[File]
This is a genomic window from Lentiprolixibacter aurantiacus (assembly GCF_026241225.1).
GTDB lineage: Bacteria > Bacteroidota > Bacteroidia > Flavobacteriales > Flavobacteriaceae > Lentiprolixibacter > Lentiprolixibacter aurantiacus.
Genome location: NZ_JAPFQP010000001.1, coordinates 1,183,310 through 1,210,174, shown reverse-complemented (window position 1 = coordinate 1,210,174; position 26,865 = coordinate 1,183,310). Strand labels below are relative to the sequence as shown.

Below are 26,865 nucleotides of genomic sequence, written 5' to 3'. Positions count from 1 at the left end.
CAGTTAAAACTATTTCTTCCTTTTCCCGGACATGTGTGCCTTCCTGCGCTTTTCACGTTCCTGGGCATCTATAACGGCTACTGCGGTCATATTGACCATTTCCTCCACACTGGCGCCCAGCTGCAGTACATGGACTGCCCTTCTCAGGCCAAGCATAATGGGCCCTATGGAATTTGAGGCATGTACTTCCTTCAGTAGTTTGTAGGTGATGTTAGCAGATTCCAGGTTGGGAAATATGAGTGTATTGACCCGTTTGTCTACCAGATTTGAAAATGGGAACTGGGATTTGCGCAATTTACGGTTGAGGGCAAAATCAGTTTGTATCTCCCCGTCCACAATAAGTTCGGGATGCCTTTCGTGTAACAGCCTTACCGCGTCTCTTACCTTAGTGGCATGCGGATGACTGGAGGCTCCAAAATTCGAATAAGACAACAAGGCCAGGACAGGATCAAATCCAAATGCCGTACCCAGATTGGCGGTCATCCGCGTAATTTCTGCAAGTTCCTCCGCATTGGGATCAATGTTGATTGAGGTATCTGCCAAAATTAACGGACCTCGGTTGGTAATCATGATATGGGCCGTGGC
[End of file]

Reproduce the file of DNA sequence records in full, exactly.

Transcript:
This is a genomic window from Lentiprolixibacter aurantiacus (assembly GCF_026241225.1).
GTDB lineage: Bacteria > Bacteroidota > Bacteroidia > Flavobacteriales > Flavobacteriaceae > Lentiprolixibacter > Lentiprolixibacter aurantiacus.
Genome location: NZ_JAPFQP010000001.1, coordinates 1,183,310 through 1,210,174, shown reverse-complemented (window position 1 = coordinate 1,210,174; position 26,865 = coordinate 1,183,310). Strand labels below are relative to the sequence as shown.

Below are 26,865 nucleotides of genomic sequence, written 5' to 3'. Positions count from 1 at the left end.
CAGTTAAAACTATTTCTTCCTTTTCCCGGACATGTGTGCCTTCCTGCGCTTTTCACGTTCCTGGGCATCTATAACGGCTACTGCGGTCATATTGACCATTTCCTCCACACTGGCGCCCAGCTGCAGTACATGGACTGCCCTTCTCAGGCCAAGCATAATGGGCCCTATGGAATTTGAGGCATGTACTTCCTTCAGTAGTTTGTAGGTGATGTTAGCAGATTCCAGGTTGGGAAATATGAGTGTATTGACCCGTTTGTCTACCAGATTTGAAAATGGGAACTGGGATTTGCGCAATTTACGGTTGAGGGCAAAATCAGTTTGTATCTCCCCGTCCACAATAAGTTCGGGATGCCTTTCGTGTAACAGCCTTACCGCGTCTCTTACCTTAGTGGCATGCGGATGACTGGAGGCTCCAAAATTCGAATAAGACAACAAGGCCAGGACAGGATCAAATCCAAATGCCGTACCCAGATTGGCGGTCATCCGCGTAATTTCTGCAAGTTCCTCCGCATTGGGATCAATGTTGATTGAGGTATCTGCCAAAATTAACGGACCTCGGTTGGTAATCATGATATGGGCCGTGGC